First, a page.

Mixed reactions from neighborhood groups on City proposal

Local groups voice support and concern about Neighborhood’s 2020, which aims to promote diversity in organizations.

Emma Dill and Emma Dill

Local neighborhood groups recently weighed in on a new City of Minneapolis funding framework that emphasizes diversity.

Neighborhoods 2020 aims to promote diversity, transparency and collaboration between neighborhood groups, among other goals. Under the current proposal, neighborhood boards that fail to reflect neighborhood diversity could receive funding cuts. The program has received support and criticism from groups around the University of Minnesota.

The City’s Neighborhood and Community Relations department received more than 300 comments, including submissions from about half of the City’s 70 neighborhood groups, by the March 31 deadline, said NCR Director David Rubedor. 

While comments from Prospect Park Association largely support the framework, responses from Marcy-Holmes Neighborhood Association and Southeast Como Improvement Association expressed concerns that the program could threaten neighborhood independence and undermine student engagement.

“The fundamental piece that really is worrying neighborhoods … is the hostile take-over tone from the City of Minneapolis,” said SECIA Treasurer Wendy Menken. “That sort of one-size-fits-all approach that the City implies it’s going to impose … is really scary to an organization that has really spent a lot of time building all of these structures and [community] relationships.”

Menken said she opposes making funding contingent on board diversity. Although the measure aims to boost engagement and representation, Menken said SECIA promotes student involvement even if they don’t sit on the board.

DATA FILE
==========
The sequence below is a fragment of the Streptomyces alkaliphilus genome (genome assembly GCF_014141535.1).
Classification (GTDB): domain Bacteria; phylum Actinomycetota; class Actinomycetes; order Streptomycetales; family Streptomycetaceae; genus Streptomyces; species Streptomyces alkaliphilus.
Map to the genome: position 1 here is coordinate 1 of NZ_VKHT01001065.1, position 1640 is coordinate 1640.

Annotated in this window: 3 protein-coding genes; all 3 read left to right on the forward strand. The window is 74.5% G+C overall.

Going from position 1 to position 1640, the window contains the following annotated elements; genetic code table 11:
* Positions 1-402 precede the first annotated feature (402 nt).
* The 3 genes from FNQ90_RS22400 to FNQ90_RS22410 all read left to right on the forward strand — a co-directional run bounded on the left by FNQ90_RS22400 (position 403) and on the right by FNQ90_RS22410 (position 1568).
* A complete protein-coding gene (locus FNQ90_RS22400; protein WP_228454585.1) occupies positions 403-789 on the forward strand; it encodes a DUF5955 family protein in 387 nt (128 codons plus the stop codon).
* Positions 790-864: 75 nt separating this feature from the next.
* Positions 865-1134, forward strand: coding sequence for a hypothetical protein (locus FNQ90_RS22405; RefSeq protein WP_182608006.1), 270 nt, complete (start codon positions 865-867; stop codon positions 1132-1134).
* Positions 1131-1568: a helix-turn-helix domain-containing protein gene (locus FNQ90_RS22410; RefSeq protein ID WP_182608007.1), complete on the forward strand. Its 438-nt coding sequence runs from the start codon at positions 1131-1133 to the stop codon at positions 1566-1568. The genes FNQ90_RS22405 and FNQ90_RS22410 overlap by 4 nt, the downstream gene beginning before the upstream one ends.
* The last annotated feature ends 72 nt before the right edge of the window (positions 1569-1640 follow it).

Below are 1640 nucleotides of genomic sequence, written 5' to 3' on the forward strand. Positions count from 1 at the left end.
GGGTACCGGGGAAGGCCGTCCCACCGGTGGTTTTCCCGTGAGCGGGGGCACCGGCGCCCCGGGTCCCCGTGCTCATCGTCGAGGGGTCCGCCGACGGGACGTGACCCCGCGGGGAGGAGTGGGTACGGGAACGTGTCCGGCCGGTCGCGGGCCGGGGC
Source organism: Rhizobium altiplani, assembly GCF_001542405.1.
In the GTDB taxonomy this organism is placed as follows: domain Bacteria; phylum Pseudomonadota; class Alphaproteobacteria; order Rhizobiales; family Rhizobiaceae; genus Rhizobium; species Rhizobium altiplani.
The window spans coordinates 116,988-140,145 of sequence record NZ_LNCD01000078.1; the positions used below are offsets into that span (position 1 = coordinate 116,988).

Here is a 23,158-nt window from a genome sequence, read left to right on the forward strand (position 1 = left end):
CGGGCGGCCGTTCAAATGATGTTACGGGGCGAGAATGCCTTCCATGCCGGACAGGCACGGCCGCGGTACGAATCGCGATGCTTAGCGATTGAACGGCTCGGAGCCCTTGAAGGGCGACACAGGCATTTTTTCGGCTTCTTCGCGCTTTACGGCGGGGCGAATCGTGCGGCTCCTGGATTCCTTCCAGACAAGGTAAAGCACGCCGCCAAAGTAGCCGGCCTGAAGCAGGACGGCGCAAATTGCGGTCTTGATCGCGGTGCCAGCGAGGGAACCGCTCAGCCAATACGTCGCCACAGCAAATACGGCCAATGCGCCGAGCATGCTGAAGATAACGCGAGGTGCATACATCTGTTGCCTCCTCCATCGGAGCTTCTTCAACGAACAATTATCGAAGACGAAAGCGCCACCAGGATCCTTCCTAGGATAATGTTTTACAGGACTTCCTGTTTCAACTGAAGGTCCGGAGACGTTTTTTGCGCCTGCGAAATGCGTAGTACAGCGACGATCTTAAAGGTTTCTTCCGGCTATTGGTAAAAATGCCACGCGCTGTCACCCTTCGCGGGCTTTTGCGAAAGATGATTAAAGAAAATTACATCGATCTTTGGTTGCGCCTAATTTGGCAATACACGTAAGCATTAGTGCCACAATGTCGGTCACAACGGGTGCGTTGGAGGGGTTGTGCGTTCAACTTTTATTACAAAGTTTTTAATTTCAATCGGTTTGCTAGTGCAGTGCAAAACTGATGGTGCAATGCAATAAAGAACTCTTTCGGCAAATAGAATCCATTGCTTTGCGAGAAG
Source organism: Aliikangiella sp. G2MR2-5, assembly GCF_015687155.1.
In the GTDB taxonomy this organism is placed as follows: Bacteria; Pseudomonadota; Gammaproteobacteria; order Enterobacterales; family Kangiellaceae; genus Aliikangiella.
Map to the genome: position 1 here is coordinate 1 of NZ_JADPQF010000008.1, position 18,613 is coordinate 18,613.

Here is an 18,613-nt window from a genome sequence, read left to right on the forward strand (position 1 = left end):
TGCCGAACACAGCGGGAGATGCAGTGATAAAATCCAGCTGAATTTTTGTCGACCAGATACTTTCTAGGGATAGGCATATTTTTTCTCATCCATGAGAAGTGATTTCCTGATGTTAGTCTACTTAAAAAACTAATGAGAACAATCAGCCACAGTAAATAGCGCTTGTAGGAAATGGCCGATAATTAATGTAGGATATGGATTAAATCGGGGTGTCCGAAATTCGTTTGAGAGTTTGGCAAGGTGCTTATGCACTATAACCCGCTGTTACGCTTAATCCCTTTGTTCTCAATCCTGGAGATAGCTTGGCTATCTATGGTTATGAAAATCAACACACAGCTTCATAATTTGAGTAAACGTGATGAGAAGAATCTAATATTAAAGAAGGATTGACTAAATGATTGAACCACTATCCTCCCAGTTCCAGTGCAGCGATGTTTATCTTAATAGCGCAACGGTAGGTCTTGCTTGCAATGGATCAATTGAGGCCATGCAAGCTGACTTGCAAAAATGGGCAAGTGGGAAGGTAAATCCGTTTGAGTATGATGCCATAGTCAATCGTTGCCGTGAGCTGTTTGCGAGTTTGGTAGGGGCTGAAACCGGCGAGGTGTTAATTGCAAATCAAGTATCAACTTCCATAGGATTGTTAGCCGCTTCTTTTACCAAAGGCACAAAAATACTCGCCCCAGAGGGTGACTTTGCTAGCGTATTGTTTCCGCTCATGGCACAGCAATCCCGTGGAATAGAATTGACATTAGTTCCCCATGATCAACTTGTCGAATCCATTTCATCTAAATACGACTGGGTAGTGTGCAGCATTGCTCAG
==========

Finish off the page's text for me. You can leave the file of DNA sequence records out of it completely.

“We have had more student input and more student engagement by not necessarily having students on the board but by providing the framework as an organization for students to be involved,” she said.

Because of the student populations they serve, Menken said neighborhood groups near the University should receive special consideration.

Comments from MHNA voiced concern. While MHNA President Vic Thorstenson said he supports the proposal’s engagement goals, he believes its methods are flawed.

Thorstenson said he also opposes the board diversity requirement. Neighborhoods 2020 requirements could deter students and others from joining neighborhood groups, he said.

“People don’t want to join a group just to fill out a quota. They want to really be part of something and part of changing something,” he said.

In contrast, PPA comments push for further diversity requirements that extend beyond neighborhood boards and into specific committees, said PPA President Eric Amel. 

“What we’re trying to do is have the heavy lifting done at the committee-level. So if you don’t have diversity at the committee-level, then you really aren’t aligned with the needs of the community,” Amel said.

PPA comments advocated for allowing neighborhood groups, instead of the City, to define which groups need better representation, said Noël Gordon Jr., PPA’s vice president and a second-year graduate student at the University.

“I think there is generally a consensus around the fact that we want to focus on historically underserved residents of Prospect Park and that would include students, renters and people of color and the folks who exist at the intersections of those three,” Gordon said.

A committee of City staff and neighborhood representatives will present a revised framework based on the comments to the Minneapolis City Council as soon as early May. NCR will then begin developing program guidelines, which should be completed by late summer, Rubedor said. 

“I think there’s strong buy-in to the goal of getting broader representation in our neighborhood groups,” Rubedor said. “There’s different ideas about how to get there.”